Home Health Drug Intervention Cuts Hospital Visits by 8%

Home health intervention with medication management can reduce hospital readmissions by as much as 8%, according to a joint study from national home health care provider Amedisys and Purdue University.

The study, conducted from January 2012 through April 2012, reveals that a patient population utilizing medication intervention post-discharge had a 4% hospital admission rate, compared to 12% admission rate for those in the control group.

Of the 895 total patients included in the survey, each was taking at least 12 or more medications.


The findings suggest a correlation between the total number of medications an individual is taking and the possible risk of re-hospitalization that might occur.

“Our findings indicate that patients in risk level 1, who take medications independently and have fairly good functional health, benefit from this type of intervention,” said Dr. Alan J. Zilich, PharmD, associate professor of Pharmacy at Purdue University and lead investigator of the study.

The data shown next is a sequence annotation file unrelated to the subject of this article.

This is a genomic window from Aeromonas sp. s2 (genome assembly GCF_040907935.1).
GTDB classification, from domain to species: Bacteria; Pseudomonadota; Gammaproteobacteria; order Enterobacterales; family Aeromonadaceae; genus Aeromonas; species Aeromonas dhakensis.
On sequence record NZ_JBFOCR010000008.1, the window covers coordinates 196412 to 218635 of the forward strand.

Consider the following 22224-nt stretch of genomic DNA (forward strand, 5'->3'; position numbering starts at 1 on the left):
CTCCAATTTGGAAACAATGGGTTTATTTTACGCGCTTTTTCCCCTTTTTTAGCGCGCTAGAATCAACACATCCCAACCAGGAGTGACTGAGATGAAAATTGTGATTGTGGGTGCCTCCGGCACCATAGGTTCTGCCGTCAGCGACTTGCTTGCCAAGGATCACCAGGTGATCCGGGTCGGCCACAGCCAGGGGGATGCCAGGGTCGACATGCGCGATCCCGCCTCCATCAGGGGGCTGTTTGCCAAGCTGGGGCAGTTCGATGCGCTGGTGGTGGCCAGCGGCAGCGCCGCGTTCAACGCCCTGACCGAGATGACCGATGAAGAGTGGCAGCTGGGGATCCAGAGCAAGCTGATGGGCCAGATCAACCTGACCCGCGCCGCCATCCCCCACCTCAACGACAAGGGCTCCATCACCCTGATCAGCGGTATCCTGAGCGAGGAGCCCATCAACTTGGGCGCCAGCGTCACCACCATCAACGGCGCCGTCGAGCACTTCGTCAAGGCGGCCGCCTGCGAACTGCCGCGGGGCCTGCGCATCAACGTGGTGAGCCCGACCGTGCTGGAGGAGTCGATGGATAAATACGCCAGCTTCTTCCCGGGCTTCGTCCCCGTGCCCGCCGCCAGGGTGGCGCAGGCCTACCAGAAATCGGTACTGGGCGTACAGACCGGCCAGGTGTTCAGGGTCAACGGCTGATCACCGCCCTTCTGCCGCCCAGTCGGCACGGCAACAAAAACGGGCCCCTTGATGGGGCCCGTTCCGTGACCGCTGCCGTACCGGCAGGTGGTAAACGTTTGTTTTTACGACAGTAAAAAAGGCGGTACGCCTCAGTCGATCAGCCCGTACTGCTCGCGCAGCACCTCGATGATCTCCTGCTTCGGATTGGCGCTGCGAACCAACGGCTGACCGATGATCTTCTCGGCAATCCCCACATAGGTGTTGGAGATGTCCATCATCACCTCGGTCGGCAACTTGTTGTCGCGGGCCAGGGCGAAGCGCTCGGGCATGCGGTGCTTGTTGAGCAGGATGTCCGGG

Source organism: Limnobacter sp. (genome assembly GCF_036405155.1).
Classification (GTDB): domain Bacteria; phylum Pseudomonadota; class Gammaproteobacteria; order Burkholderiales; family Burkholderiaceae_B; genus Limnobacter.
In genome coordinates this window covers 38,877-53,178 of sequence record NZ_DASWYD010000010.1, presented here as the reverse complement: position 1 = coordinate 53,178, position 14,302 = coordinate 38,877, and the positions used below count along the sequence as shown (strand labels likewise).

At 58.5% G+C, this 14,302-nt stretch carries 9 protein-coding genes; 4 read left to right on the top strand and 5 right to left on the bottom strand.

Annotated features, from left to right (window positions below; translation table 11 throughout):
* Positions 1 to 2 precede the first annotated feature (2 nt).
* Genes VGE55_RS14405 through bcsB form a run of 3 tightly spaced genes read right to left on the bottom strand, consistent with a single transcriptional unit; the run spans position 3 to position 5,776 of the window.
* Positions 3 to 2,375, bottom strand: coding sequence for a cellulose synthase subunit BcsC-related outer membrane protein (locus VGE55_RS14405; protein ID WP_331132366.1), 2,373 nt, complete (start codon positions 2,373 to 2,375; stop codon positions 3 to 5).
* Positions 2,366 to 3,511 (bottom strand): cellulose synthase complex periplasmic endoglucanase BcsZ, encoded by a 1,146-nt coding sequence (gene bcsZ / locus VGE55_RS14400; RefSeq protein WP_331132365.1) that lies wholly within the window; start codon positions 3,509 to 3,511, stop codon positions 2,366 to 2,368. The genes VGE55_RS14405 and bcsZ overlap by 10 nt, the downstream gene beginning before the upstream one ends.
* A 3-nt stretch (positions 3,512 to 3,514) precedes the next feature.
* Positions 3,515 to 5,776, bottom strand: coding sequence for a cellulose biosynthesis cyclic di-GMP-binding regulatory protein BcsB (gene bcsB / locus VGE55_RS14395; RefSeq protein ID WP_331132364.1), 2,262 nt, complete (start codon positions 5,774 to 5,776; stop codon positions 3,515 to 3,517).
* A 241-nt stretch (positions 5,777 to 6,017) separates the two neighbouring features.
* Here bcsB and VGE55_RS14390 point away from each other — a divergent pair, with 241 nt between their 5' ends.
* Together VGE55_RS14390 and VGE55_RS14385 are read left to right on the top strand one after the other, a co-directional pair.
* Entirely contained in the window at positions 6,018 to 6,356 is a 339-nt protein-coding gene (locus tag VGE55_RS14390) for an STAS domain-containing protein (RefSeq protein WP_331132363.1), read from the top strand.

About one-third of people over age 65 who take five or more medications experience some sort of adverse drug event, such as a bone-breaking fall, the study notes.


Of 400 patients discharged from the hospital, 66% of adverse events were related to medication reactions, while procedure-related complications accounted for 17%, according to a separate study published in 2003 called “The Incidence and Severity of Adverse Events Affecting Patients after Discharge from the Hospital.”

“This study also shows that a strong relationship exists between the probability of hospitalization, the patient risk score and the total number of medications a patient is on,” said Julie Lewis Sutherland, vice president of research and development for Amedisys. “Just as we hypothesized, post-acute care interventions can make a positive impact on preventing issues the elderly may have with their complicated medication regimes; ultimately resulting in lower readmissions.”

Written by Jason Oliva

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